There is another untold history that al-Hajjaj's decision to send a powerful army of soldiers, commanded by his nephew, Muhammad ibn Qasim, was actually an act of revenge which was spurred by Raja Dahir's refusal of handing over some Arab exiles who had fallen out of favour with Hajjaj and had taken asylum in Sindh.
The two sons of al-Muhallab, an Azdi former governor of Khorasan and a military commander under al-Hajjaj, took refuge in Palestine with two Azdi retainers of the governor there, finding themselves now hounded angrily by al-Hajjaj against a background of inter-tribal rivalry and accused by him of embezzlement. The caliph, al-Walid I, issued an order to his brother, Sulayman ibn Abd al-Malik, the pro-Azdi governor of Palestine, to send the sons of al-Muhallab to Damascus. Sulayman sent the elder brother, Yazid, and his own son in chains to the caliph, who, however, showed them mercy.
It is said, although without any certainty, that Al-Hajjaj killed the last companion of the Prophet Muhammad, Jabir ibn Abd-Allah. He is recorded by Tha'ālibī (Laţ'āif, 142) as one of the four men to have killed more than one hundred thousand men (the others being Abu Harb, Abu Muslim and Babak).
Al-Ḥajjāj bin Yūsuf's period saw the Arabs on their zenith and he played an essential part in it. He is also credited for introducing the diacritic points to the Arabic script and for the first time Al-Ḥajjāj convinced the caliph to adopt a special currency for the Muslim world. This led to war with the Byzantine Empire under Justinian II. The Byzantines were led by Leontios at the Battle of Sebastopolis in 692 in Asia Minor and were decisively defeated by the Caliph after the defection of a large contingent of Slavs. The Islamic currency was then made the only currency exchange in the Muslim world. Also, many reforms happened in his time as regards agriculture and commerce.
The administrative language of Iraq officially changed from Middle Persian (Pahlavi) to Arabic during his governorship. The records of administrative documents (diwans) of Iraq transferred from Pahlavi to Arabic.
When Qutaibah bin Muslim under the command of Al-Ḥajjāj ibn Yūsuf was sent to Khwarazmia with a military expedition and conquered it for the second time, he swiftly killed whoever wrote the Khwarazmian native language that knew of the Khwarazmian heritage, history, and culture. He then killed all their Zoroastrian priests and burned and wasted their books, until gradually the illiterate only remained, who knew nothing of writing, and hence their history was mostly forgotten.
It is written that Al-Ḥajjāj ibn Yūsuf once entered a city. There was an elder cleric whose prayers were widely believed to bring blessings. He asked the cleric to recite a prayer for him. The cleric prayed: "O God, take his life away!" Al-Ḥajjāj, startled, burst out: "Old man, what kind of prayer is this that you recite for me?!" The old man replied: "It is for your own good and the benefit of the people."
|Wikisource has original works written by or about:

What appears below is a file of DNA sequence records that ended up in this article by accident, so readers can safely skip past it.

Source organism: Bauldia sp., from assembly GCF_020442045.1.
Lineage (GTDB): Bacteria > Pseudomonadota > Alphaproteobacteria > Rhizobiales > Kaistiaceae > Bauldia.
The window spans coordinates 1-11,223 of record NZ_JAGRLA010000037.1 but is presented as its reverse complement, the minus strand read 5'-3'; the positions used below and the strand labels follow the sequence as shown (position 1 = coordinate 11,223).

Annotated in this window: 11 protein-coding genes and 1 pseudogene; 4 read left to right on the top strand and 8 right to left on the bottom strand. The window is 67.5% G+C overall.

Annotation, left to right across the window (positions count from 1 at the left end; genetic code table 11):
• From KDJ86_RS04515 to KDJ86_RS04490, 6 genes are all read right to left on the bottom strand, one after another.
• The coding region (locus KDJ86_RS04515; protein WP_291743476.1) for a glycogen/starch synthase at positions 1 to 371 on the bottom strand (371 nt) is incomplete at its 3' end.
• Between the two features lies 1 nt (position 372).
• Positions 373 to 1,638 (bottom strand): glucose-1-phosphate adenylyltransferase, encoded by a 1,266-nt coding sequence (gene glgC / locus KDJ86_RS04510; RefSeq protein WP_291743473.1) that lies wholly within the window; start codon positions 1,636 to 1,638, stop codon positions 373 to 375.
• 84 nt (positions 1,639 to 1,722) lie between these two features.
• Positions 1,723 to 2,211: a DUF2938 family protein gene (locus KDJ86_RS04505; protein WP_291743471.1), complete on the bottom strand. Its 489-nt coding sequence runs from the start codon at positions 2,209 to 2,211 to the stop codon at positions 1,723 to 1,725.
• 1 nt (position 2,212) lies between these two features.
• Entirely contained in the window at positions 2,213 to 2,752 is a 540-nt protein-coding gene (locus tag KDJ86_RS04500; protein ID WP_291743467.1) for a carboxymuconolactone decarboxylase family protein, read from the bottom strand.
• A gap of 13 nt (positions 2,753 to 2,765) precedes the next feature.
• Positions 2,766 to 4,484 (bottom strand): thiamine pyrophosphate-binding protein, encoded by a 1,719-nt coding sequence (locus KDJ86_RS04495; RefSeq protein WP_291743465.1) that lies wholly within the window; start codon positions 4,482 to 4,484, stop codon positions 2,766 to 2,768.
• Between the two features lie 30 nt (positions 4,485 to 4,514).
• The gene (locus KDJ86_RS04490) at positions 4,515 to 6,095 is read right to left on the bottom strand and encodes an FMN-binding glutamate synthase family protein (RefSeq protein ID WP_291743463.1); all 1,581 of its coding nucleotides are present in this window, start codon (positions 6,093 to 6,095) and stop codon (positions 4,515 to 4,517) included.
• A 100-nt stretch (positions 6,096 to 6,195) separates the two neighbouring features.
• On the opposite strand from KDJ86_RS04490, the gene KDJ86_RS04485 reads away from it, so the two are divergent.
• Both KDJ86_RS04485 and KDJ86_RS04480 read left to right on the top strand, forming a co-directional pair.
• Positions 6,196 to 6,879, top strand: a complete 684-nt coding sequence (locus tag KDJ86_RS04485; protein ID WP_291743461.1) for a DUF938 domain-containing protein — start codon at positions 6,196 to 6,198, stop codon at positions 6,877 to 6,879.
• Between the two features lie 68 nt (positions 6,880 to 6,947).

- Taher 1998: 130
- Dietrich, A., Encyclopaedia of Islam, CD-ROM edition, version 1.0
- Ibn al-Athir, Kamal (Beirut: Dar al-Kutub al-'Ilmiya, 1987), v. 4, 138
- Mirza Kalichbeg Fredunbeg: The Chachnamah, An Ancient History of Sind, Giving the Hindu period down to the Arab Conquest. Commissioners Press 1900, Section 18: "It is related that the king of Sarandeb* sent some curiosities and presents from the island of pearls, in a small fleet of boats by sea, for Hajjáj. He also sent some beautiful pearls and valuable jewels, as well as some Abyssinian male and female slaves, some pretty presents, and unparalleled rarities to the capital of the Khalífah. A number of muslim men women also went with them, with the intention of visiting the Kaabah, and seeing the capital city of the Khalífahs. When they arrived in the province of Kázrún, the boat was overtaken by a storm, and drifting from the right way, floated to the coast of Debal. Here a band of robbers, of the tribe of Nagámrah, who were residents of Debal, seized all the eight boats, took possession of the rich silken cloths they contained, captured the men and women, and carried away all the valuable property and jewels." 
- Gil 1997: 82
- It is not clear whether both the sons of al-Muhallab, or just Yazid, were sent. (Gil 1997: 82).
- Gil 1997: 296 n. 29
- Frye, Richard Nelson, Zarrinkoub, Abdolhossein et al. (London, 1975), Cambridge History of Iran, 4, 46
- وقتی قتبیه بن مسلم سردار حجاج، بار دوم بخوارزم رفت و آن را باز گشود هرکس را که خط خوارزمی می نوشت و از تاریخ و علوم و اخبار گذشته آگاهی داشت از دم تیغ بی دریغ درگذاشت و موبدان و هیربدان قوم را یکسر هلاک نمود و کتابهاشان همه بسوزانید و تباه کرد تا آنکه رفته رفته مردم امی ماندند و از خط و کتابت بی بهره گشتند و اخبار آنها اکثر فراموش شد و از میان رفت. Abū Rayḥān al-Bīrūnī, The Remaining Signs of Past Centuries, 35, 36, 48.
- Saadi, Gulistan.
- Gil 1997: 110
- Browne, Edward Granville (2002), Islamic Medicine, 16. ISBN 81-87570-19-9
- Dennett, Daniel Clement, Conversion and the poll tax in early Islam, 38.
- Frye, Richard Nelson, Zarrinkoub, Abdolhossein et al. (London, 1975), Cambridge History of Iran, 4.
- Gil, Moshe (1997 ). A history of Palestine, 634 - 1099. Cambridge: Cambridge University Press. ISBN 978-0-5215-9984-9.
- Encyclopaedic survey of Islamic culture, Volume 13 By Mohamed Taher
- Taher, Mohamed, ed. (1998), "Al-Hajjaj Ibn Yusuf Al-Thaqafi", Encyclopedic survey of Islamic culture, New Delhi: Anmol Publications Pvt. Ltd., ISBN 81-7488-487-4